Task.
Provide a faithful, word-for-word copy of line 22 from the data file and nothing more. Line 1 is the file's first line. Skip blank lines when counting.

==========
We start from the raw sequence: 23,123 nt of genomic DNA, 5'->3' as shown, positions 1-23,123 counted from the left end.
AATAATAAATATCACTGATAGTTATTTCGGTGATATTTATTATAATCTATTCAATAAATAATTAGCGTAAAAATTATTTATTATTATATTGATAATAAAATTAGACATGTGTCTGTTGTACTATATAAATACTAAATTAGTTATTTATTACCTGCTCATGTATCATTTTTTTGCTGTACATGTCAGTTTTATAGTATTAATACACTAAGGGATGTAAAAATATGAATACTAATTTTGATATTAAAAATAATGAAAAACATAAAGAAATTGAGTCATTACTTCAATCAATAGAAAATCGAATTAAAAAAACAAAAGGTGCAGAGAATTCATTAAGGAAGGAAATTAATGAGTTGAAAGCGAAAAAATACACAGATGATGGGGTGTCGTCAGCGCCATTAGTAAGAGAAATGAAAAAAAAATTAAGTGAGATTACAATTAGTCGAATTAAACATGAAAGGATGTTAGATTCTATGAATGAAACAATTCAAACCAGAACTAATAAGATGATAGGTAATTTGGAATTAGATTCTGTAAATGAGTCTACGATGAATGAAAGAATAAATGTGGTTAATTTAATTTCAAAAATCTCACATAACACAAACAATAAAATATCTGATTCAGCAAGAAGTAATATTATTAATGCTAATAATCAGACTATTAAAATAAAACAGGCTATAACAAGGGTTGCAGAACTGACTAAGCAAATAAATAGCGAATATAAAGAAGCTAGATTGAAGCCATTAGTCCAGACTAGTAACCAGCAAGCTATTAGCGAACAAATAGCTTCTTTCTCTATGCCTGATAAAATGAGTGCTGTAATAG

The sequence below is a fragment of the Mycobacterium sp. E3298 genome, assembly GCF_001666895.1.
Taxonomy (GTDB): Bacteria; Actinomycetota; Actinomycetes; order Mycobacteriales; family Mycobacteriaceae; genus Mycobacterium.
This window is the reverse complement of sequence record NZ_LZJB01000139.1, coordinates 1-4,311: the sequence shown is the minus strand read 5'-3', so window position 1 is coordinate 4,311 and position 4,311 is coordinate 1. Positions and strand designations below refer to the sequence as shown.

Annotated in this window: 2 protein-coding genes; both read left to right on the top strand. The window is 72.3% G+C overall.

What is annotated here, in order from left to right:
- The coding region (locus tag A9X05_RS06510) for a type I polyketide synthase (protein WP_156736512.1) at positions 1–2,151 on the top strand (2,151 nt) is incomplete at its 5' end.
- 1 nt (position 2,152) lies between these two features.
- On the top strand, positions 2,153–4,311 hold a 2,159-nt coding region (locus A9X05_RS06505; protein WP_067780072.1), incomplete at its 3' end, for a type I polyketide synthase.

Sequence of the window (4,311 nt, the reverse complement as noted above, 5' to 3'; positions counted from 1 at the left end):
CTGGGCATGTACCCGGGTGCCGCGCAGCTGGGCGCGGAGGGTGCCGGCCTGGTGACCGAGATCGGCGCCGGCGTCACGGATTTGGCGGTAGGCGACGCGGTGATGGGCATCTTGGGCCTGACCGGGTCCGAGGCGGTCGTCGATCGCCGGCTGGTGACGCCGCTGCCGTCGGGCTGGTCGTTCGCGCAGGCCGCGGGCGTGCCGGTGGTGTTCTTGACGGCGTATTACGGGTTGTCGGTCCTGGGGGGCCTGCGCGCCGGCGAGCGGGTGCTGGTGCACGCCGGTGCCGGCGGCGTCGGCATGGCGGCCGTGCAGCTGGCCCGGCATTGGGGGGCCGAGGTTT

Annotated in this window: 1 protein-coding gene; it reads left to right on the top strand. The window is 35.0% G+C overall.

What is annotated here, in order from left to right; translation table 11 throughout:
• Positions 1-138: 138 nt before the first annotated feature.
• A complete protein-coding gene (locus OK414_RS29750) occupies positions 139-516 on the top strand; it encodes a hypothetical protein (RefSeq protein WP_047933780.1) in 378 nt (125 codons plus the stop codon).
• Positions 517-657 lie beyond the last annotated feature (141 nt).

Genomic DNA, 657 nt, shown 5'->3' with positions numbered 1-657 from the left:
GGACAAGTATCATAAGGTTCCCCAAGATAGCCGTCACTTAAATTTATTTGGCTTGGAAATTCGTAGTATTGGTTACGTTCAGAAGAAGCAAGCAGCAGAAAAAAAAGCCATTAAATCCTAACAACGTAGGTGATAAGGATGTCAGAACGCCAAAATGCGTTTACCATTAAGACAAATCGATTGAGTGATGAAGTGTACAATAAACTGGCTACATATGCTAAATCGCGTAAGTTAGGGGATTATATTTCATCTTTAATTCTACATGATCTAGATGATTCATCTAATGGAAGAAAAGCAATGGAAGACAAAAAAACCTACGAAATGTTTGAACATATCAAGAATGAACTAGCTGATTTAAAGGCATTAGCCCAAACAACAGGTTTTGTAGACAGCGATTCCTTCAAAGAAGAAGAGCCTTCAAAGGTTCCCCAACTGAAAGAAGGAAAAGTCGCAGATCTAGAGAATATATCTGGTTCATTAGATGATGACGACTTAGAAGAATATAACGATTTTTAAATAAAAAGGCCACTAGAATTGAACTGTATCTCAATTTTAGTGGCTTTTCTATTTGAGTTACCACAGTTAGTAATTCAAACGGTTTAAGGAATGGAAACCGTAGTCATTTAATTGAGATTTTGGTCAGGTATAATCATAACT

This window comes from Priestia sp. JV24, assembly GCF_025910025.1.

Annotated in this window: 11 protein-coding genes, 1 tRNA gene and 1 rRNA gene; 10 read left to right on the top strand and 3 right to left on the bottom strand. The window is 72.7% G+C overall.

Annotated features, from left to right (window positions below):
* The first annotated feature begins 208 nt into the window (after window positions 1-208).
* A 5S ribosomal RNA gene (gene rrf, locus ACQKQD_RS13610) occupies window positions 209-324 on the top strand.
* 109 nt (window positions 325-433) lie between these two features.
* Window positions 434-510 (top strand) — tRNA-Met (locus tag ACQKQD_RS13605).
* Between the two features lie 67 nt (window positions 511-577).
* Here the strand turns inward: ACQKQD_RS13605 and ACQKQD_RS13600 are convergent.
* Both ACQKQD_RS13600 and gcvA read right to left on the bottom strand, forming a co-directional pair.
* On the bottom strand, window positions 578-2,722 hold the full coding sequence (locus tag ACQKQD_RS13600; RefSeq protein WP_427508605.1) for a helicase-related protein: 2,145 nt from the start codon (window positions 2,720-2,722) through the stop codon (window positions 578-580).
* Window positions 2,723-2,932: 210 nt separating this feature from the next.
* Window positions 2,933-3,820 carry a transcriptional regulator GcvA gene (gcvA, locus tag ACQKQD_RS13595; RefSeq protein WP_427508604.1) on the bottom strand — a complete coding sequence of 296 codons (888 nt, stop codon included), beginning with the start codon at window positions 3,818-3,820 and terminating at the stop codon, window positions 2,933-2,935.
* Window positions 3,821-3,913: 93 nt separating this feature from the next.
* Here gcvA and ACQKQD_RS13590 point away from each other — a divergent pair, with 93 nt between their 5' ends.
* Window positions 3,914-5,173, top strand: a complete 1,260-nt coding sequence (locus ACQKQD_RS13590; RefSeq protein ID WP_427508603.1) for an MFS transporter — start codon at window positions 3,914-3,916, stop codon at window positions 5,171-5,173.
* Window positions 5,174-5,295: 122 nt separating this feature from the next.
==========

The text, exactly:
Annotated features, from left to right (window positions below):